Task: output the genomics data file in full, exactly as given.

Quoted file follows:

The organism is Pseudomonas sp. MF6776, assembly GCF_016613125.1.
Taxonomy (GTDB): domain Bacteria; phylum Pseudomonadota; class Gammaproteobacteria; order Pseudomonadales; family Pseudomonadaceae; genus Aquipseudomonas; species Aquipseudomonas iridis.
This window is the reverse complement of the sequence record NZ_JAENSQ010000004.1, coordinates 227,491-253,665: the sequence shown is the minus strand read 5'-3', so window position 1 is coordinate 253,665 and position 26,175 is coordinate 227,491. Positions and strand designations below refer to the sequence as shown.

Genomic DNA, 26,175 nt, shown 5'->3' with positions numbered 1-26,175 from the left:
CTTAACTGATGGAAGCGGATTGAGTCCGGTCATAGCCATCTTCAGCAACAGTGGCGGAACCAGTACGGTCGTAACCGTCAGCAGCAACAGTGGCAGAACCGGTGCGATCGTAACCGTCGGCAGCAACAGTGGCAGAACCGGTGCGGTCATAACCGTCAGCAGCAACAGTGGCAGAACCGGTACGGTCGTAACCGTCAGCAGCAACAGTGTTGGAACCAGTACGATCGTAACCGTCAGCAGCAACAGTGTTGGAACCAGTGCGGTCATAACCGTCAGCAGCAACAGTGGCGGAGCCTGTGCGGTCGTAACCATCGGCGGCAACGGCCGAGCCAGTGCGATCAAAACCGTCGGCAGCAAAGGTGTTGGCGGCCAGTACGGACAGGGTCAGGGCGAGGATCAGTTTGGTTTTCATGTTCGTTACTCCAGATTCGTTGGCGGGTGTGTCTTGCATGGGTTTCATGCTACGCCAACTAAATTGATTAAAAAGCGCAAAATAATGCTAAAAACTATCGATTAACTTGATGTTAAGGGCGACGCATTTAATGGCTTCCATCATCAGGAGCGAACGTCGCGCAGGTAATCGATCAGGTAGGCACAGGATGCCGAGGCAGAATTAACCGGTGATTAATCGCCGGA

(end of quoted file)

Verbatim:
The organism is Pseudomonas sp. MF6776, assembly GCF_016613125.1.
Taxonomy (GTDB): domain Bacteria; phylum Pseudomonadota; class Gammaproteobacteria; order Pseudomonadales; family Pseudomonadaceae; genus Aquipseudomonas; species Aquipseudomonas iridis.
This window is the reverse complement of the sequence record NZ_JAENSQ010000004.1, coordinates 227,491-253,665: the sequence shown is the minus strand read 5'-3', so window position 1 is coordinate 253,665 and position 26,175 is coordinate 227,491. Positions and strand designations below refer to the sequence as shown.

Genomic DNA, 26,175 nt, shown 5'->3' with positions numbered 1-26,175 from the left:
CTTAACTGATGGAAGCGGATTGAGTCCGGTCATAGCCATCTTCAGCAACAGTGGCGGAACCAGTACGGTCGTAACCGTCAGCAGCAACAGTGGCAGAACCGGTGCGATCGTAACCGTCGGCAGCAACAGTGGCAGAACCGGTGCGGTCATAACCGTCAGCAGCAACAGTGGCAGAACCGGTACGGTCGTAACCGTCAGCAGCAACAGTGTTGGAACCAGTACGATCGTAACCGTCAGCAGCAACAGTGTTGGAACCAGTGCGGTCATAACCGTCAGCAGCAACAGTGGCGGAGCCTGTGCGGTCGTAACCATCGGCGGCAACGGCCGAGCCAGTGCGATCAAAACCGTCGGCAGCAAAGGTGTTGGCGGCCAGTACGGACAGGGTCAGGGCGAGGATCAGTTTGGTTTTCATGTTCGTTACTCCAGATTCGTTGGCGGGTGTGTCTTGCATGGGTTTCATGCTACGCCAACTAAATTGATTAAAAAGCGCAAAATAATGCTAAAAACTATCGATTAACTTGATGTTAAGGGCGACGCATTTAATGGCTTCCATCATCAGGAGCGAACGTCGCGCAGGTAATCGATCAGGTAGGCACAGGATGCCGAGGCAGAATTAACCGGTGATTAATCGCCGGA